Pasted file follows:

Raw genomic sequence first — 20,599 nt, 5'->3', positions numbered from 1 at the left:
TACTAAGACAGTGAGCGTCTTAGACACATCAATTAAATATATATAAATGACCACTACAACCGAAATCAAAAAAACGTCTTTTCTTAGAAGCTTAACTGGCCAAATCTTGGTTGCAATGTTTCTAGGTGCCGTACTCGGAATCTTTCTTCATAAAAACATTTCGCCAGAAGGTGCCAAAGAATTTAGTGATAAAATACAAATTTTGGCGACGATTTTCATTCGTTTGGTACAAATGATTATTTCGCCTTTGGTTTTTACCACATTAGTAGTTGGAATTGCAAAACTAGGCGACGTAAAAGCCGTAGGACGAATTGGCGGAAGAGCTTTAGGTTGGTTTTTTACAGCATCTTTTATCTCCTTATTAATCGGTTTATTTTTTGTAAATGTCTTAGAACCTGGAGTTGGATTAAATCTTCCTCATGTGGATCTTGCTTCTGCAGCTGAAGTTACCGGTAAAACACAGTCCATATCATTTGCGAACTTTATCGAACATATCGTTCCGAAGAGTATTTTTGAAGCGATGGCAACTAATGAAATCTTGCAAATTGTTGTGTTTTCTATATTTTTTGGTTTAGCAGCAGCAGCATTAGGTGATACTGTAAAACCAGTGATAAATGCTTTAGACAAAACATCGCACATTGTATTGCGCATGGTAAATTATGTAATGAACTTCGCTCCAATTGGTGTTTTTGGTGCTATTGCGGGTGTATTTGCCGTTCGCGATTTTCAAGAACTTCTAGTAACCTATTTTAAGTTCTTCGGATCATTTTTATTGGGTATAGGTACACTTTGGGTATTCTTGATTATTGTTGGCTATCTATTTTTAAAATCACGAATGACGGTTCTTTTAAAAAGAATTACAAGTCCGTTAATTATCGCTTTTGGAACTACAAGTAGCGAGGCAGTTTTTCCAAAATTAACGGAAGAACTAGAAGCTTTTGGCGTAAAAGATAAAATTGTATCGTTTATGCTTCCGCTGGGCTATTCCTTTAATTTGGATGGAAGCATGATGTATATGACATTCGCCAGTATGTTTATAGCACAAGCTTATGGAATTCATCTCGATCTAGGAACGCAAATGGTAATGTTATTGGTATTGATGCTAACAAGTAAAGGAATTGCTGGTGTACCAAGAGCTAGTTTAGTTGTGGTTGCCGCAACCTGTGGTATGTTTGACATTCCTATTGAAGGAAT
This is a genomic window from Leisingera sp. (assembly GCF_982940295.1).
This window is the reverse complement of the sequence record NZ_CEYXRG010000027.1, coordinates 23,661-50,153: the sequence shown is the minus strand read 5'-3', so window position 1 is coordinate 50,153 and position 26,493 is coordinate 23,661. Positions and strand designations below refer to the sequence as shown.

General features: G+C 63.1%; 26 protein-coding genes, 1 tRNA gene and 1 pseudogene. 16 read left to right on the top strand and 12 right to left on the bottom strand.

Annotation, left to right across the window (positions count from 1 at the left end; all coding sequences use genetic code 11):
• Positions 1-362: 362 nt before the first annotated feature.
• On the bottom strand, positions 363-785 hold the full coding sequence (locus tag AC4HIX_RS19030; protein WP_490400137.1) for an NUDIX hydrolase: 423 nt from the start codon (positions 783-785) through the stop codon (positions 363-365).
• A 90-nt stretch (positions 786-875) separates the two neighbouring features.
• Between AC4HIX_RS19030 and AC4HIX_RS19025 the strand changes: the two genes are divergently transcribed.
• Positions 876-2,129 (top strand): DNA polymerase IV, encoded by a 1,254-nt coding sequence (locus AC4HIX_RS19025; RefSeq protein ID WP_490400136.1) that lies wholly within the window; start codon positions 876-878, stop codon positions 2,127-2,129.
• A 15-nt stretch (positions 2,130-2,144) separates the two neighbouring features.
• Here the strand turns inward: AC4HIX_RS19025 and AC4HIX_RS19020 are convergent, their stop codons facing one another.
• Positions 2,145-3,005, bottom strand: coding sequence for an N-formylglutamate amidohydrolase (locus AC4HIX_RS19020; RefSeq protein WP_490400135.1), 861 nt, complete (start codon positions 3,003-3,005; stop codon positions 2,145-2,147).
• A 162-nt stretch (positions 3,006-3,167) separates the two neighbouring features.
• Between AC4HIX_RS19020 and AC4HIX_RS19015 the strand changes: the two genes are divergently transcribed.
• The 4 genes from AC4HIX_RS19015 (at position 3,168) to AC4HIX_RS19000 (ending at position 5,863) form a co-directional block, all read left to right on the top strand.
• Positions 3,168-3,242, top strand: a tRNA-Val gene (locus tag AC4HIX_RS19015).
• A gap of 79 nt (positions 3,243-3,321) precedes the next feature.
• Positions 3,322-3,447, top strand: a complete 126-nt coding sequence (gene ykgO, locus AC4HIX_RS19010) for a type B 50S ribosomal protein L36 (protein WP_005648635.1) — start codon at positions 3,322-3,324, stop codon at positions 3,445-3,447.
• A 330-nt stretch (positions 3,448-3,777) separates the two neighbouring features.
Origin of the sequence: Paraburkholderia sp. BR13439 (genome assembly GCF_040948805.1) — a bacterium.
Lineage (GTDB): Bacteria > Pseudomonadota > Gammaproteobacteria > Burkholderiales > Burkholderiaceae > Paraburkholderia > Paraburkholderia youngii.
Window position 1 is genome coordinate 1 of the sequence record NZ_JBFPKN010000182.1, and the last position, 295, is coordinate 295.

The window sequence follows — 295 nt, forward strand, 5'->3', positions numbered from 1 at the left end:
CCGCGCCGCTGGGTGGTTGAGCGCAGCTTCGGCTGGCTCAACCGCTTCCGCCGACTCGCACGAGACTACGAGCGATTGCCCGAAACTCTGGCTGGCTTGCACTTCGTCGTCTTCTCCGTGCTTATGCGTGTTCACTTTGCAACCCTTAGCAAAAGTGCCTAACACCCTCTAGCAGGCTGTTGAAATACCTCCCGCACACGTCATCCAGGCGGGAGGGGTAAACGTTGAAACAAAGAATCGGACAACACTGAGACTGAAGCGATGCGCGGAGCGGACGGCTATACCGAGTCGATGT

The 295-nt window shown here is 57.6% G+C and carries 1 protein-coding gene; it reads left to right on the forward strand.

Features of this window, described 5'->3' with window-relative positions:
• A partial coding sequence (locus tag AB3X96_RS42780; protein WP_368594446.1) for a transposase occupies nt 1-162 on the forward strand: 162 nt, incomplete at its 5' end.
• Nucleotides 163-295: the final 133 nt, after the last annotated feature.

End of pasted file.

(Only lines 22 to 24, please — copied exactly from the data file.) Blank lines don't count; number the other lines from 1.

Origin of the sequence: Paraburkholderia sp. BR13439 (genome assembly GCF_040948805.1) — a bacterium.
Lineage (GTDB): Bacteria > Pseudomonadota > Gammaproteobacteria > Burkholderiales > Burkholderiaceae > Paraburkholderia > Paraburkholderia youngii.
Window position 1 is genome coordinate 1 of the sequence record NZ_JBFPKN010000182.1, and the last position, 295, is coordinate 295.